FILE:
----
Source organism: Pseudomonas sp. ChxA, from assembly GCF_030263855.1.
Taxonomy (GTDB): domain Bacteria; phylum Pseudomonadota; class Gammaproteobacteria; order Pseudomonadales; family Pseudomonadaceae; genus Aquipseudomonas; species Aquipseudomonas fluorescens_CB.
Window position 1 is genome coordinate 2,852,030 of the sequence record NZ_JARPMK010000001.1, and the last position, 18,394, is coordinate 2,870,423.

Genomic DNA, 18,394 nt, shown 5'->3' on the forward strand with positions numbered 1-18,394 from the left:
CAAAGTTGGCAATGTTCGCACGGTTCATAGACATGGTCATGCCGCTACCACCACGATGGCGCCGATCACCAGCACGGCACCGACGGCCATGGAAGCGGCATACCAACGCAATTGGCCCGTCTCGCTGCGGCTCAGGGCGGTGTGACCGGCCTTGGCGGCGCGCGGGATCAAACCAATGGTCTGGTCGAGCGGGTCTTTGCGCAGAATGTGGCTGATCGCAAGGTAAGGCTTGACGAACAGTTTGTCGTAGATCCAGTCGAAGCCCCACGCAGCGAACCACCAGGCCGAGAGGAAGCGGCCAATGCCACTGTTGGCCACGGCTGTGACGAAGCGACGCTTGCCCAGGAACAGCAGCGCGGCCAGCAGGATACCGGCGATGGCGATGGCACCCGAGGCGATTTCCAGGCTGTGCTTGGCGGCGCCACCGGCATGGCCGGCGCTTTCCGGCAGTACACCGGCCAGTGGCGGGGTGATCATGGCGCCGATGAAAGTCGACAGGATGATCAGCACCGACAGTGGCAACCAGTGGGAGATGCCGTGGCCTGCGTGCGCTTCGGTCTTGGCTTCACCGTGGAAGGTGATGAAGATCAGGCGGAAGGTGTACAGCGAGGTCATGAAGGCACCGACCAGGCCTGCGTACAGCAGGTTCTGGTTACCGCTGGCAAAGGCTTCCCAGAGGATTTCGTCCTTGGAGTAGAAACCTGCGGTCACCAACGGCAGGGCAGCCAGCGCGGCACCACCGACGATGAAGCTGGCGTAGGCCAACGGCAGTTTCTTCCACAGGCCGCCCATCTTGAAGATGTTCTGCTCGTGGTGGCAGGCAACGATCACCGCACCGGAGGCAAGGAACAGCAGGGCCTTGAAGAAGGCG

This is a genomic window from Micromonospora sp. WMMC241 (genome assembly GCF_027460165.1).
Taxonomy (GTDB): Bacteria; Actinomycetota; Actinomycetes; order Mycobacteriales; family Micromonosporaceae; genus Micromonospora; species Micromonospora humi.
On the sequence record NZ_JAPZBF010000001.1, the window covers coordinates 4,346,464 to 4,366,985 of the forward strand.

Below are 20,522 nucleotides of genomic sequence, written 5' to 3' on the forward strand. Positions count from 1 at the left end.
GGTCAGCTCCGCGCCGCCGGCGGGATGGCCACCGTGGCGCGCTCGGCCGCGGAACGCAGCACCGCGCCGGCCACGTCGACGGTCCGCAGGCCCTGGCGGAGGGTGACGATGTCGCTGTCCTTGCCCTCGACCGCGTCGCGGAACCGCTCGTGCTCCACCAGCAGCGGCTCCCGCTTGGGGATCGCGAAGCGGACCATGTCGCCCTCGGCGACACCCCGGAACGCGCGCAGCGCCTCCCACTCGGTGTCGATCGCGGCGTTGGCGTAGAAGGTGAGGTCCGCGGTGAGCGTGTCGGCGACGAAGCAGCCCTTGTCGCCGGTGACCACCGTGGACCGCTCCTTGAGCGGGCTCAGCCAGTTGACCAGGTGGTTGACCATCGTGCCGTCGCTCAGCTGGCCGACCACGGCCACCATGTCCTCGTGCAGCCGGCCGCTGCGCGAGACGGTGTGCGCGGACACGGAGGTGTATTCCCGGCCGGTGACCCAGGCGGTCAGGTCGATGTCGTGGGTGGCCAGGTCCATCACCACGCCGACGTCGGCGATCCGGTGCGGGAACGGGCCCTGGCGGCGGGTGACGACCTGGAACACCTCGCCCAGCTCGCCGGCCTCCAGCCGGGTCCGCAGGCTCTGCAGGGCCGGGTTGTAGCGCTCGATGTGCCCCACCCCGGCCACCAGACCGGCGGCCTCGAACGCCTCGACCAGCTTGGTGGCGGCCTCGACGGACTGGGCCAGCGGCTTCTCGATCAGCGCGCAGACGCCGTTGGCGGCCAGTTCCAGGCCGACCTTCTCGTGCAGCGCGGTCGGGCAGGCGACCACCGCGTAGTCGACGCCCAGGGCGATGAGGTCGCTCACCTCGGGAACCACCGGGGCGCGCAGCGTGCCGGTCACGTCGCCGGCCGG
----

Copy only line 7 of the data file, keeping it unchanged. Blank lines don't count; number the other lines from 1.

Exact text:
Taxonomy (GTDB): Bacteria; Actinomycetota; Actinomycetes; order Mycobacteriales; family Micromonosporaceae; genus Micromonospora; species Micromonospora humi.